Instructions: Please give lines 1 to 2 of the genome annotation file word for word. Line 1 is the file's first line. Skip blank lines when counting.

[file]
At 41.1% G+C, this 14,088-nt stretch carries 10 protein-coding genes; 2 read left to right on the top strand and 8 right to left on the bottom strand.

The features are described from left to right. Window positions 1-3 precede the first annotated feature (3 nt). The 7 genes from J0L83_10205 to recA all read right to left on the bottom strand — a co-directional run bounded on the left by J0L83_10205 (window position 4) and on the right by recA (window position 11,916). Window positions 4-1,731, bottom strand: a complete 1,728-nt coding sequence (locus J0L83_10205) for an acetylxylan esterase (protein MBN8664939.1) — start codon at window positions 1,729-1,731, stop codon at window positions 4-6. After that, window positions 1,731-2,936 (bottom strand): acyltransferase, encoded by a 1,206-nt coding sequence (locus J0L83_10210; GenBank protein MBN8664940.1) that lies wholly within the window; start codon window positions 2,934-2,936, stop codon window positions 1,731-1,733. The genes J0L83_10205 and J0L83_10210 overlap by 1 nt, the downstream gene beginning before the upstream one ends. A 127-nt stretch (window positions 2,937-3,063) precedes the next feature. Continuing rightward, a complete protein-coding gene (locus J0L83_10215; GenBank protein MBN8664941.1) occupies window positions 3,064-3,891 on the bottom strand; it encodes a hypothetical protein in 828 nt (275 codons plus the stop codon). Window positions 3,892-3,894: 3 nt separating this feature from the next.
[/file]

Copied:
At 41.1% G+C, this 14,088-nt stretch carries 10 protein-coding genes; 2 read left to right on the top strand and 8 right to left on the bottom strand.

The features are described from left to right. Window positions 1-3 precede the first annotated feature (3 nt). The 7 genes from J0L83_10205 to recA all read right to left on the bottom strand — a co-directional run bounded on the left by J0L83_10205 (window position 4) and on the right by recA (window position 11,916). Window positions 4-1,731, bottom strand: a complete 1,728-nt coding sequence (locus J0L83_10205) for an acetylxylan esterase (protein MBN8664939.1) — start codon at window positions 1,729-1,731, stop codon at window positions 4-6. After that, window positions 1,731-2,936 (bottom strand): acyltransferase, encoded by a 1,206-nt coding sequence (locus J0L83_10210; GenBank protein MBN8664940.1) that lies wholly within the window; start codon window positions 2,934-2,936, stop codon window positions 1,731-1,733. The genes J0L83_10205 and J0L83_10210 overlap by 1 nt, the downstream gene beginning before the upstream one ends. A 127-nt stretch (window positions 2,937-3,063) precedes the next feature. Continuing rightward, a complete protein-coding gene (locus J0L83_10215; GenBank protein MBN8664941.1) occupies window positions 3,064-3,891 on the bottom strand; it encodes a hypothetical protein in 828 nt (275 codons plus the stop codon). Window positions 3,892-3,894: 3 nt separating this feature from the next.